Lindsay Brin, Ecology and Evolutionary Biology PhD Student
B.A. Swarthmore College (Biology and Environmental Studies), 2005
M.A. Boston University Marine Program (Biology), 2008
Lindsay is interested in the biogeochemistry of coastal systems, and, specifically, the environmental and anthropogenic controls that alter estuarine biogeochemical cycles. In her research, she takes a broad ecological perspective on questions relevant to the reciprocal interaction between humans and our environment, while using a more detailed approach toward investigating the rules that define functioning of estuarine ecosystems at a very basic, chemical level. She is working on a dissertation project with Jeremy Rich (CES) and Anne Giblin (MBL) that will focus on the role of temperature as a key driver of ecosystem processes along a latitudinal gradient. Lindsay will investigate how temperature regulates the magnitude and types of estuarine N cycling processes, by affecting both the rates of processes and the relative abundance of different functional groups within microbial communities.
Mengdi Cui, Brown-MBL PhD Student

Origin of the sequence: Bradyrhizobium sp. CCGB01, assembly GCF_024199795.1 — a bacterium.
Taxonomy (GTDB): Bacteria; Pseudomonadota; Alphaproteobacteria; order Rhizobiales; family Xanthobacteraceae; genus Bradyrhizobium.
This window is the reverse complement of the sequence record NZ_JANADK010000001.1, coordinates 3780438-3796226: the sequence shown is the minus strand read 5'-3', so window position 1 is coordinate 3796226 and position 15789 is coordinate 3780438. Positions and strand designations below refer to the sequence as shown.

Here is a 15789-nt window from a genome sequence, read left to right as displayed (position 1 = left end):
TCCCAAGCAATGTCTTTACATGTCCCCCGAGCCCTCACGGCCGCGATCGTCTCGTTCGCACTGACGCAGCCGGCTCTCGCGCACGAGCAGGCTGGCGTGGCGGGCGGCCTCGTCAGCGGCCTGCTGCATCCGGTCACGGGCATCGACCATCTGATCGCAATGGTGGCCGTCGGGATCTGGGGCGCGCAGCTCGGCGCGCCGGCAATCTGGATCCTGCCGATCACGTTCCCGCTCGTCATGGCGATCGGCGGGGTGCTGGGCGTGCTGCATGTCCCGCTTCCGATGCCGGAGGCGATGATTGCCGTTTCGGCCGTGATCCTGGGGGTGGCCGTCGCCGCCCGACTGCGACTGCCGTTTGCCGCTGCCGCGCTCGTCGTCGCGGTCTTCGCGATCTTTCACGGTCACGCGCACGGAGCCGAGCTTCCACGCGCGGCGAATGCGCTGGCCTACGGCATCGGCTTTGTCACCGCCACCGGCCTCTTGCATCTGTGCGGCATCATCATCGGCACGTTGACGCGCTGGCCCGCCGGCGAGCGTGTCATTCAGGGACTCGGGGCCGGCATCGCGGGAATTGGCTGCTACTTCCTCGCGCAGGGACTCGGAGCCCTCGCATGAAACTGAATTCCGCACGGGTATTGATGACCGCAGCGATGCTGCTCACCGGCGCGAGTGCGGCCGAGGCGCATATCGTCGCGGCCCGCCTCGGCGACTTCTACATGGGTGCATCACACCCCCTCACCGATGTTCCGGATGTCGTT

Mengdi is a 1st year Ph.D student in the joint Brown-MBL program and co-advised by Meredith Hastings and Jim Tang. She is interested in biogeochemical cycles and climate change. Mengdi graduated from Peking University in 2011 with a B.A in Ecology and B.A. in Economics. For her undergraduate thesis, she worked on the response of spring vegetation green-up dates to climate change in the Qinghai-Tibet Plateau. She used satellite-derived NDVI to determine the green-up dates over the Plateau for over two decades. Her research emphasizes the influences of latitude and temperature on phenology in the Qinghai-Tibet Plateau. Now she is working on greenhouse gas emission measured by eddy covariance in an agricultural system at Deerfield, Massachusetts. She is also interested in greenhouse emission and nutrient cycles in tropical agricultural ecosystem in Africa.
Bronwen Konecky, Geological Sciences, PhD Student
Bronwen is a third-year Ph.D. student with James Russell in the Department of Geological Sciences. She is interested in applying a paleoclimate perspective to understanding abrupt climate change and precipitation variability in the tropics. Her current research focuses on East African hydroclimate variability, applying organic geochemical paleoclimate proxies to sediment cores from the African rift lakes. Bronwen received a B.A. in Environmental Science in 2005 from Barnard College, Columbia University, where she studied ecological responses to tropical deglaciation in the Andes. Before coming to Brown she worked for a sustainable development initiative at the Earth Institute at Columbia University, coordinating environmental research and development activities in rural African villages.